Page Replacement Algorithms in Operating Systems

First In First Out (FIFO)

The FIFO algorithm is the simplest of all the page replacement algorithms. In this, we maintain a queue of all the pages that are in the memory currently. The oldest page in the memory is at the front end of the queue and the most recent page is at the back or rear end of the queue.

Whenever a page fault occurs, the operating system looks at the front end of the queue to know the page to be replaced by the newly requested page. It also adds this newly requested page at the rear end and removes the oldest page from the front end of the queue.

Example: Consider the page reference string as 3, 1, 2, 1, 6, 5, 1, 3 with 3-page frames. Let’s try to find the number of page faults:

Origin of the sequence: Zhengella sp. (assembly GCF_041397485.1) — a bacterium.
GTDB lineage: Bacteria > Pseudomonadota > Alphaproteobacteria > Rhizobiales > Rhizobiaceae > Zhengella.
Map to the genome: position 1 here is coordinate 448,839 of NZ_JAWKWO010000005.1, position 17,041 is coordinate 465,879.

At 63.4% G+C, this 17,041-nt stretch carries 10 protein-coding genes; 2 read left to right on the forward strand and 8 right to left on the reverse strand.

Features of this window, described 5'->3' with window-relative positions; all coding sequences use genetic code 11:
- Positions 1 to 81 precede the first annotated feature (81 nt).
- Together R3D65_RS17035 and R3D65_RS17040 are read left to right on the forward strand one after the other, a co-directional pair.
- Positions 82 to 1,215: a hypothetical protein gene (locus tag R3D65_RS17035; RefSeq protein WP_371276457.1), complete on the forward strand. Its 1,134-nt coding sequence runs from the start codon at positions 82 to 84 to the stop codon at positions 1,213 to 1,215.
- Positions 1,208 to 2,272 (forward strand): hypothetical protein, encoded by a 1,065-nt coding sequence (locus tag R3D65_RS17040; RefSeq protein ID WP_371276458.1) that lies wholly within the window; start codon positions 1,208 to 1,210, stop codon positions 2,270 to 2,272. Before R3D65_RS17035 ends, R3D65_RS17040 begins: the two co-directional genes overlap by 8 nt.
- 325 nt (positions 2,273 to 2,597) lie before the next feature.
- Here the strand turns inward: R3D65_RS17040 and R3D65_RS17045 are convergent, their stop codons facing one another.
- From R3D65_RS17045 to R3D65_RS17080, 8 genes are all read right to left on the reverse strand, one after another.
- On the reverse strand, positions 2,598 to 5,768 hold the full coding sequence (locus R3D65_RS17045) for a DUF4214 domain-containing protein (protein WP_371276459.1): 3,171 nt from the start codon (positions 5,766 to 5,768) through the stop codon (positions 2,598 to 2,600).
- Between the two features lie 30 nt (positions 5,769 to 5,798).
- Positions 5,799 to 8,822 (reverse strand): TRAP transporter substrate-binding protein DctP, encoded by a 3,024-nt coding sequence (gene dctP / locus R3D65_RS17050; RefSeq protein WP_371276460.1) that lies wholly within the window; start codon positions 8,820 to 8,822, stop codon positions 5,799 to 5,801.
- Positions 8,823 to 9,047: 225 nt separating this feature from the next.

First in First Out in OS

  • Initially, all of the slots are empty so page faults occur at 3,1,2.

Page faults = 3

  • When page 1 comes, it is in the memory so no page fault occurs.

Page faults = 3

  • When page 6 comes, it is not present and a page fault occurs. Since there are no empty slots, we remove the front of the queue, i.e 3.

Page faults = 4

  • When page 5 comes, it is also not present, and hence a page fault occurs. The front of the queue i.e. 1 is removed.

Page faults = 5

  • When page 1 comes, it is not found in memory and again a page fault occurs. The front of the queue i.e. 2 is removed.

Page faults = 6

  • When page 3 comes, it is again not found in memory, a page fault occurs, and page 6 is removed being on top of the queue

Total page faults = 7